And obviously educational programming is commercially viable, so I say get rid of the government subsidy/membership and go to a commercial base.

March 14 2007 at 8:05 PM Report abuse rate up rate down Reply
Brent McKee

I don't have a problem with PBS pledge drives, but increasingly it seems like the programming during the pledge periods - at least on the PBS station that I have access to (WTVS Detroit) is what would be described on any other station as "infomercials" from self-help gurus and the like. I remember when pldege breaks featured new content and the best PBS had to offer (and Doctor Who Marathons with geeks from the local Doctor Who clubs answering the phones in costume).

March 14 2007 at 7:37 PM Report abuse rate up rate down Reply

"Here's a thought. Quit voting for Republicans who have it out for the CPB and slash their budgets every year, or try to install political appointees who then attempt to eliminate the "liberal bias". "

And yet just yesterday some delusional liberal commenter swore up and down that I was wrong when I said liberals will politicize anything and go on the attack at any chance. Suck it up Editz and vote your choice, but you should realize that the old adage, "You can catch more flies with honey than with vinegar" still rings true. I'm not going to go on the attack, but I will answer your liberal venom.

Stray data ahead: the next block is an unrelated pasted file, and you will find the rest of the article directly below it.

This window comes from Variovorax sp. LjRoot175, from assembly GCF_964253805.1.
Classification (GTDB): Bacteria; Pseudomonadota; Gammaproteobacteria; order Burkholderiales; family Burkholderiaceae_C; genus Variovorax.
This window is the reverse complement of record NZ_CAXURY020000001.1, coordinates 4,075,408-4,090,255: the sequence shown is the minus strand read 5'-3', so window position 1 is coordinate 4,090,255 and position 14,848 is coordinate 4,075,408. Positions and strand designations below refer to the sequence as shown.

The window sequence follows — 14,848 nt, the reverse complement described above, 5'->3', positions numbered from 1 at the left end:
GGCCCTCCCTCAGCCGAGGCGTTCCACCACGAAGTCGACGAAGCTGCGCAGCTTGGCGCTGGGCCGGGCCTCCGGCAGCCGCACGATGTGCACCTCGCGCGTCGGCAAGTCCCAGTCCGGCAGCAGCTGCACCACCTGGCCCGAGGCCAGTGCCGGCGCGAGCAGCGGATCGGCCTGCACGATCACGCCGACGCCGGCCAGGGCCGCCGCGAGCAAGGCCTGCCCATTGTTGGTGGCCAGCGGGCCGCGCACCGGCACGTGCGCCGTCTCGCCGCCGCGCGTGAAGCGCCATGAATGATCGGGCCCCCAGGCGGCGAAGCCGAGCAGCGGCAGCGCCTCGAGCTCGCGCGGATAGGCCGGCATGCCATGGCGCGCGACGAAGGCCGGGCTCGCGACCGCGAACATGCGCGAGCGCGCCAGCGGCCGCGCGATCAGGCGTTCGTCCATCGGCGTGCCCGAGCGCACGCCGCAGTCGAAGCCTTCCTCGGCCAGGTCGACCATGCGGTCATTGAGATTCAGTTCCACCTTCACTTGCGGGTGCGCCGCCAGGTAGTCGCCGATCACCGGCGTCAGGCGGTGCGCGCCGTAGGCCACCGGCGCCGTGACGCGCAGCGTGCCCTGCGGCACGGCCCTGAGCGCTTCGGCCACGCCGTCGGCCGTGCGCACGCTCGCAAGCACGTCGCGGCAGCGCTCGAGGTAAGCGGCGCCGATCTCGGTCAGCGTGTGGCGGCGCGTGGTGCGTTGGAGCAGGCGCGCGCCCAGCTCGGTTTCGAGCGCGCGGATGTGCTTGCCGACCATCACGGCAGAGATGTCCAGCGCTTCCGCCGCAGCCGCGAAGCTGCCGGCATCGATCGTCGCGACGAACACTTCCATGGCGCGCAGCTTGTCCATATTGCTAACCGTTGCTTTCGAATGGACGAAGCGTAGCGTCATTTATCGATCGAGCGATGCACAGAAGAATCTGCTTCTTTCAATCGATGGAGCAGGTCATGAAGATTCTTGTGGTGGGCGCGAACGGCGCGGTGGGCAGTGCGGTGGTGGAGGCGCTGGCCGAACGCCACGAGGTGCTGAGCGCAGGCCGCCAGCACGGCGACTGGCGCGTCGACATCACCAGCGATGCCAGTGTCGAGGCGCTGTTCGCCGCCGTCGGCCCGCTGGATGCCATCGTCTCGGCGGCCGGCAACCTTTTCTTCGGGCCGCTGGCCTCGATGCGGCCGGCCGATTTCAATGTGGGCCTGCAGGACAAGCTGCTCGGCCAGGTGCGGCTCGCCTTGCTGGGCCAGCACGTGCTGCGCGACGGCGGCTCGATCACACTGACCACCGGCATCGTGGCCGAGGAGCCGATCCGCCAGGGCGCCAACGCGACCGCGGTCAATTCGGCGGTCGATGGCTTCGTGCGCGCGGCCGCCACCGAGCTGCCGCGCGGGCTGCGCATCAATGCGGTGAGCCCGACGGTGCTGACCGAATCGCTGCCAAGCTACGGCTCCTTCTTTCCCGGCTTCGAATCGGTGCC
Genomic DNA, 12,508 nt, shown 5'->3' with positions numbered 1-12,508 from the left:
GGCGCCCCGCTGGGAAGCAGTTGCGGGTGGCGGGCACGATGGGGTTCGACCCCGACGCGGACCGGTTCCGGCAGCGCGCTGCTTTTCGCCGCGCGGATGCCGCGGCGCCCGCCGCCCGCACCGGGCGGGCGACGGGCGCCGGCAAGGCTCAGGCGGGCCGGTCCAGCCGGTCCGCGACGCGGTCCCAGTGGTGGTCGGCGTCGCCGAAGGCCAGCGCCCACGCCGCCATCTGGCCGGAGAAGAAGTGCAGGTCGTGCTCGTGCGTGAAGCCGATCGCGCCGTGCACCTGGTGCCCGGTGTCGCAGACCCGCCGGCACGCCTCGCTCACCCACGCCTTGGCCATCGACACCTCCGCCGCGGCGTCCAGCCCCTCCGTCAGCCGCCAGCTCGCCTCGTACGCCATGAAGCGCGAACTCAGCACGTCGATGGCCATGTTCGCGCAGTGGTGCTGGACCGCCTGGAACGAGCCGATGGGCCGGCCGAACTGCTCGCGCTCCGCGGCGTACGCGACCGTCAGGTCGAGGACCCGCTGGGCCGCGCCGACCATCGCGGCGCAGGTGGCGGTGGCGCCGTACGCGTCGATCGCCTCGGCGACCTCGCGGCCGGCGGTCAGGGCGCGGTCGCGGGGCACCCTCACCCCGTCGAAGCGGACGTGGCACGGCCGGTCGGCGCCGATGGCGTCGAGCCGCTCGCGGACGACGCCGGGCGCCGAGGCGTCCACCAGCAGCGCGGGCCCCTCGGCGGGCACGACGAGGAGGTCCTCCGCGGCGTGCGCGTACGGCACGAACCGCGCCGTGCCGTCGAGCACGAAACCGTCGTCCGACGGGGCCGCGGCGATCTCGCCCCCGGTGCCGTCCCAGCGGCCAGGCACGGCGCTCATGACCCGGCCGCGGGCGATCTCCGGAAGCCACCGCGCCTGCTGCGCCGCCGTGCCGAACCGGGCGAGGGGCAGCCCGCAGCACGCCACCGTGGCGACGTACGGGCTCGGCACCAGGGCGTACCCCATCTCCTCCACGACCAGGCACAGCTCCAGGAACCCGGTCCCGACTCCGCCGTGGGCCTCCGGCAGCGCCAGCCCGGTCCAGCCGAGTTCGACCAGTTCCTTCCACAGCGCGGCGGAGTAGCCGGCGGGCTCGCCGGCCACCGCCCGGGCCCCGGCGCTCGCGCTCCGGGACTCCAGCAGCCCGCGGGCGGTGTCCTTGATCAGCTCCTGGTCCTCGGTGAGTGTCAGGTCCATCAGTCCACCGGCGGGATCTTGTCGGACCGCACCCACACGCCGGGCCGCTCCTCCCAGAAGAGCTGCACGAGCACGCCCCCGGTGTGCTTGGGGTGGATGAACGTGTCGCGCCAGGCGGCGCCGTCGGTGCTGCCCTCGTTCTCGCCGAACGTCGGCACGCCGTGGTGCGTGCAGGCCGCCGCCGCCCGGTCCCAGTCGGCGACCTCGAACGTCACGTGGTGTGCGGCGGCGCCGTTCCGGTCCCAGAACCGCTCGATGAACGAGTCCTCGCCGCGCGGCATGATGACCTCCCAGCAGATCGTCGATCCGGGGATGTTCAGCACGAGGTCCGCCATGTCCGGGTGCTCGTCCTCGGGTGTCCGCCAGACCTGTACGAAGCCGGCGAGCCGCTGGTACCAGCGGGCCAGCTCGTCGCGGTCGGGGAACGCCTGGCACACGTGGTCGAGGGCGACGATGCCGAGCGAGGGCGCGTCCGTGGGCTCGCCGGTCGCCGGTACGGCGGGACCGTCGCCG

March 14 2007 at 5:41 PM Report abuse rate up rate down Reply

Well, I was watching a Loreena McKennitt concert last night, and the top-tier gift item was a pair of tickets to see her perform live, so...if I could afford to give money away like that, I would have considered that worthwhile. And the DVD isn't just a straight-up copy of what you see; it has some additional extras.

That, plus, what DixieChick said.

March 14 2007 at 5:04 PM Report abuse rate up rate down Reply
Bryan Price

I just don't watch PBS when they do this. And it seems like they are doing it more and more often. And longer. I remember it being a week, and seems like it's already been going on over two weeks.

I thought that there had been a campaign to make the begging only go on once a year. Evidently that has lapsed.

I'm pissed over the fact that some stations were running Dr. Whos to get people to donate, which was successful, and then took Dr. Who off the air because they said it become too expensive. I must say that definitely turned me off from donating again to PBS.

March 14 2007 at 4:39 PM Report abuse rate up rate down Reply
Media Glutton

PBS is a gem. There should be an 24-hour all-news public broadcasting network to get rid of the Anna Nicole- and Britney-ridden cable news networks we have now. Who's with me!

March 14 2007 at 3:02 PM Report abuse rate up rate down Reply

Follow Us

From Our Partners